- 1 The Colourful History of Doi Mae Salong
- 2 Defeat, and The Long March
- 3 The Korean War Influence
- 4 The CIA & Air America
- 5 Funding the Battles
- 6 Retreat to Taiwan
- 7 The Opium Warlords
- 8 1967 Opium War
- 9 Under Thai Military Control
- 10 Cherry Blossoms & Peace In The Mountains
The Colourful History of Doi Mae Salong
The seeds of the Doi Mae Salong community were sown way back at the end of the Chinese Civil War, in October 1949. This really is an incredible story, set against a backdrop of the Chinese Civil War, the Korean War and The Cold War… Partipants in the unfolding story include; the KMT, Chinese PLA, the Burmese, Laotian, Thai & Taiwanese Armies, the United Nations, the US. State Department, the CIA, Air America, Shan militias, opium warlords, hill tribes, corrupt police & government officials, Chiang Kai Shek, General Douglas Macarthur and Mao Tse Tung!
Defeat, and The Long March
|After Mao Tse Tung’s Communist Party victory in China, the majority of the defeated Kuomintang (KMT) armies led by General Chiang Kai-shek extricated themselves to Taiwan. Legend has it that they took with them substantial volumes of valuables liberated from China’s coffers…|
|Mao Tse Tung||Chiang Kai Shek|
The 93rd Division of the 26th Army and General Li Mi’s 8th Army had refused to surrender. Fighting between Communist and KMT troops continued in Yunnan in the southwest of China. The Communist army marched into the Yunnanese provincial capital of Kunming in January 1950. Some 12,000 KMT troops were then left no option but to fight their way across the Yunnan border, into the jungles of Burma’s Shan State plateau. The Burmese were not slow to notice the foreign army encamped within their borders without permission. The 93rd Division’s soldiers had endured their own “Long March” from Kunming in Yunnan, to Mong Hsat in Burma’s Shan State. Mong Hsat is on the Thai/Burmese border, just north of Fang / Tha Ton in northern Thailand. These KMT troops were also joined by remnants of the Chinese army that had fought the Japanese in Second World War, and who had stayed on in Burma afterwards. *Source; letter from Prime Minister U Nu (at left) to Eisenhower, 12th Sept 1953 – FRUS 1952-54 Vol XII, p.135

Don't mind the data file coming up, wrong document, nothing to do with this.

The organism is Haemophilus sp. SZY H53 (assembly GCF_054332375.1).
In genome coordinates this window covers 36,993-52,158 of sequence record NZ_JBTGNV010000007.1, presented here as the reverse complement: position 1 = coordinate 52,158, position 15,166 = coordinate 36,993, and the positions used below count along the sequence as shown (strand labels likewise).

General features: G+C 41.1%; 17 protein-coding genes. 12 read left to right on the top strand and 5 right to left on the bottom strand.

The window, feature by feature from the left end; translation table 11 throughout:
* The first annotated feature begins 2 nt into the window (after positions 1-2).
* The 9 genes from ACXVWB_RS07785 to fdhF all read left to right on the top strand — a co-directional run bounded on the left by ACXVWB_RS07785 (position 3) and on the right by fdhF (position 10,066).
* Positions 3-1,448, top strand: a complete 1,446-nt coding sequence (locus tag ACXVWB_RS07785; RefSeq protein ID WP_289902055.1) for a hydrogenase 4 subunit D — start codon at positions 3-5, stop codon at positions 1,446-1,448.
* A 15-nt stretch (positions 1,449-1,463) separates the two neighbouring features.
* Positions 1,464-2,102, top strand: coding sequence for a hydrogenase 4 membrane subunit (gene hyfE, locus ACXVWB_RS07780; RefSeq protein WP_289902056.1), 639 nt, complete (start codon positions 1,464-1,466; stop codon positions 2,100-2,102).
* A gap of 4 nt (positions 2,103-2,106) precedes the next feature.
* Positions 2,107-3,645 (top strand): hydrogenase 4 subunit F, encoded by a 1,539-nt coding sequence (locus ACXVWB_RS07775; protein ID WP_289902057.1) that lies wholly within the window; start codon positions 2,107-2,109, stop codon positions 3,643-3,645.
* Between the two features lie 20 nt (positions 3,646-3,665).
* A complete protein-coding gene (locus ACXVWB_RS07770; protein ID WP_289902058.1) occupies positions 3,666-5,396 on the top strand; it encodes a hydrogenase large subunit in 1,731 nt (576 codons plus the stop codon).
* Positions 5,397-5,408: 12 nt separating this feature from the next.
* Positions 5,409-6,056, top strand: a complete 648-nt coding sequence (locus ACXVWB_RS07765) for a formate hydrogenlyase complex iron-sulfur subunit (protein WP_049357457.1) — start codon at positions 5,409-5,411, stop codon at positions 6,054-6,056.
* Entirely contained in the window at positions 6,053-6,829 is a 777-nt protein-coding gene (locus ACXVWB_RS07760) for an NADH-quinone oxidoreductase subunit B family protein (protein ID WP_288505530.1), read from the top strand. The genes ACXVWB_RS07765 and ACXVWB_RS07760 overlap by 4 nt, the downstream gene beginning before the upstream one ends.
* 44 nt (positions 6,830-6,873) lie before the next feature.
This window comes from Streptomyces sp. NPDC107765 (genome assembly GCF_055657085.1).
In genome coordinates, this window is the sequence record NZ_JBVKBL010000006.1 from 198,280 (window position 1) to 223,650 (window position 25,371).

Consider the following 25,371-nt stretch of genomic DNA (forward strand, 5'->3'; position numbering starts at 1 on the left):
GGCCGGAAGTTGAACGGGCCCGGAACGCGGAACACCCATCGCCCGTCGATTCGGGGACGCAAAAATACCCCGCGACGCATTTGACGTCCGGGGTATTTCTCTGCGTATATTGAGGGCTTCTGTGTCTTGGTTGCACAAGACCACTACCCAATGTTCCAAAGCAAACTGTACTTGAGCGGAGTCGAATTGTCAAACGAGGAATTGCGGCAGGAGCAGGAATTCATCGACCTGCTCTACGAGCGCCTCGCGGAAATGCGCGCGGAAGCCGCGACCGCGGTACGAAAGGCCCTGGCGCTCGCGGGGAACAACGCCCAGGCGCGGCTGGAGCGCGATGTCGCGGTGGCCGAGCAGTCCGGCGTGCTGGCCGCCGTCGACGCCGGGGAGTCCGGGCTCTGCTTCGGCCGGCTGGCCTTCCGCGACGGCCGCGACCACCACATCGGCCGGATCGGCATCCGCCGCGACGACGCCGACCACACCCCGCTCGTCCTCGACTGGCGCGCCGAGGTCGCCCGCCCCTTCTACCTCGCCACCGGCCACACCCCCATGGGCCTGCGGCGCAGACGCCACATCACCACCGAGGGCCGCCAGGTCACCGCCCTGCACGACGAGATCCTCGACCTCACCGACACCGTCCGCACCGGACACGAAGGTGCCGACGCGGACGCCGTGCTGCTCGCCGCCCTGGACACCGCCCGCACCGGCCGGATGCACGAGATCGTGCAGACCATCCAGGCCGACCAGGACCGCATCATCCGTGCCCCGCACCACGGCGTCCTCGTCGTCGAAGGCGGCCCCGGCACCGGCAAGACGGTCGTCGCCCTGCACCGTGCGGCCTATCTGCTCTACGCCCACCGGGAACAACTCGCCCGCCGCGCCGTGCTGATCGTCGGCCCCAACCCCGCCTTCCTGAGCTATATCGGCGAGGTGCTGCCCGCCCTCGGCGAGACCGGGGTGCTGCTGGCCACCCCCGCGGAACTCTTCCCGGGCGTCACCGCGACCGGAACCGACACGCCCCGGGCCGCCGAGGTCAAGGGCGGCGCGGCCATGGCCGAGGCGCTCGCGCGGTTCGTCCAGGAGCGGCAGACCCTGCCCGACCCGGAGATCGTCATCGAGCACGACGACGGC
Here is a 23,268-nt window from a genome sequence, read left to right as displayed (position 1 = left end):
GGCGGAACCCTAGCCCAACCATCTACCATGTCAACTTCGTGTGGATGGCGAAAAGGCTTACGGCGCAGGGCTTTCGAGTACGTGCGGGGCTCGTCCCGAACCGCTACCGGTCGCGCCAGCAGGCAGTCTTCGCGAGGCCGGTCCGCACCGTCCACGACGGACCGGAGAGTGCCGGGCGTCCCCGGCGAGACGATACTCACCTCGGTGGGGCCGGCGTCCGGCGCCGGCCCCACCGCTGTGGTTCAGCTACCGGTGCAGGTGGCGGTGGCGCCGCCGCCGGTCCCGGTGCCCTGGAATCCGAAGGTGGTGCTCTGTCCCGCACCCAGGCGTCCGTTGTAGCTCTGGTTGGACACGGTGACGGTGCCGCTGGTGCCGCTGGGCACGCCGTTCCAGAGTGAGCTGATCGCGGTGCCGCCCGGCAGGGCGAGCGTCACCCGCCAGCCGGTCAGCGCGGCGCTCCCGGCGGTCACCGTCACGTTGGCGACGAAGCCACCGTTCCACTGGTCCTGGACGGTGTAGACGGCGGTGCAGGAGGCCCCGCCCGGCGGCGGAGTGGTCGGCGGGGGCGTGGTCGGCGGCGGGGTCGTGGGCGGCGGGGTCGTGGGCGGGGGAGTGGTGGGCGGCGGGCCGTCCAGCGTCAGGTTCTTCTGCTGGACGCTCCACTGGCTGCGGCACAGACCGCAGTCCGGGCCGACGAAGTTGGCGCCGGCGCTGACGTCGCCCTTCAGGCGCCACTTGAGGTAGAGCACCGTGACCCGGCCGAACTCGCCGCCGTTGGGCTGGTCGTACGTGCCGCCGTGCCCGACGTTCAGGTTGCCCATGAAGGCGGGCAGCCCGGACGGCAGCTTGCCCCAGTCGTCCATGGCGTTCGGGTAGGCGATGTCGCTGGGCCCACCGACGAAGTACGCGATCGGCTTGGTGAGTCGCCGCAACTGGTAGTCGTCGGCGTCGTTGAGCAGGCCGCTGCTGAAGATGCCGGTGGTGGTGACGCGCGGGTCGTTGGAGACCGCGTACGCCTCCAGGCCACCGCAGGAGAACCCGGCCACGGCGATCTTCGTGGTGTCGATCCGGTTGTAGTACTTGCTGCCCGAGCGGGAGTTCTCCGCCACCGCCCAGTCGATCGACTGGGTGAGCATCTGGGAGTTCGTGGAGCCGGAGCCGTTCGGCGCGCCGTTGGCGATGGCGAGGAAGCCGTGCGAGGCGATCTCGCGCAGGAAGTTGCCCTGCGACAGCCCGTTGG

The Korean War Influence
This event coincided with the outbreak of the Korean war. South Korea’s Syngman Rhee, leader of the anti-communist regime, established friendly relations with Taiwan. Plans to establish a 2nd front in Yunnan against China were mooted. The American commander of the UN forces in Korea, General Douglas MacArthur (below left) was amenable to this diversion. When China attacked the United Nations Forces during the Korean War, America’s CIA urgently needed on-the-ground military intelligence information on China’s activities. The CIA sought assistence from the KMT generals, who agreed to infiltrate troops back into China on intelligence-gathering missions. In return, the CIA promised military equipment to assist the KMT to retake China! In April 1951 the attempted reconquest of Yunnan began when the 2,000 KMT soldiers of the Yunnan Province Anti-Communist National Salvation Army based at Mong Mao crossed the border into China. Accompanied by CIA advisers and supplied by regular airdrops from unmarked C-47s (like the one below), KMT troops captured Kengma without resistance. However, as they advanced north of Kengma, the People’s Liberation Army(PLA) counterattacked. The KMT suffered huge casualties, and several of their CIA advisers were killed. General Li Mi and his Salvation Army fled back to Burma, after less than a week in China.
The CIA & Air America
The CIA redoubled its efforts on their behalf. Late in 1951 the KMT reopened the old World War II landing strip at Mong Hsat so that it could cope with large 4-engined aircraft flying in directly from Taiwan or Bangkok. In November Li Mi flew off to Taiwan for an extended vacation and returned three months later at the head of a Civil Air Transport (CAT, later Air America) airlift, which flew seven hundred regular KMT soldiers from Taiwan to Mong Hsat. * Source reference + Air America website A mysterious Bangkok-based American company named Sea Supply Corporationbegan forwarding enormous quantities of U.S. arms to Mong Hsat. Burmese Military Intelligence observed that the KMT began sporting brand-new American M-1’s, .50 caliber machine guns, bazookas, mortars, and even anti-aircraft artillery. With these lavish supplies the KMT’s numbers were supplemented by hill tribes, local warlords and opium traders. These traders exchanged opium for arms that were sold to the various ethnic minorities waging mini-wars against the Burmese government. The traders, fearful of a communist victory, sought “protection” from the KMT, whose forces had grown to an estimated 12,000 men under arms. The Burmese launched military offensives against the KMT and the fight for control continued for almost 12 years in all. At least 7 times between 1950 and 1952 the KMT army tried to invade Yunnan. On each occasion, they were forced to retreat back into relative safety of the Shan State.
|The KMT – under the command of General Li Mi (at left) – maintained contact with the KMT in Formosa (Taiwan) and in 1952, hundreds of military training school graduates from Formosa reinforced the KMT in Myanmar. By 1953 the KMT had bases in East Thanlwin, Mong Tong, northeast Mong Hsat, Muse and Kyukok.|
Funding the Battles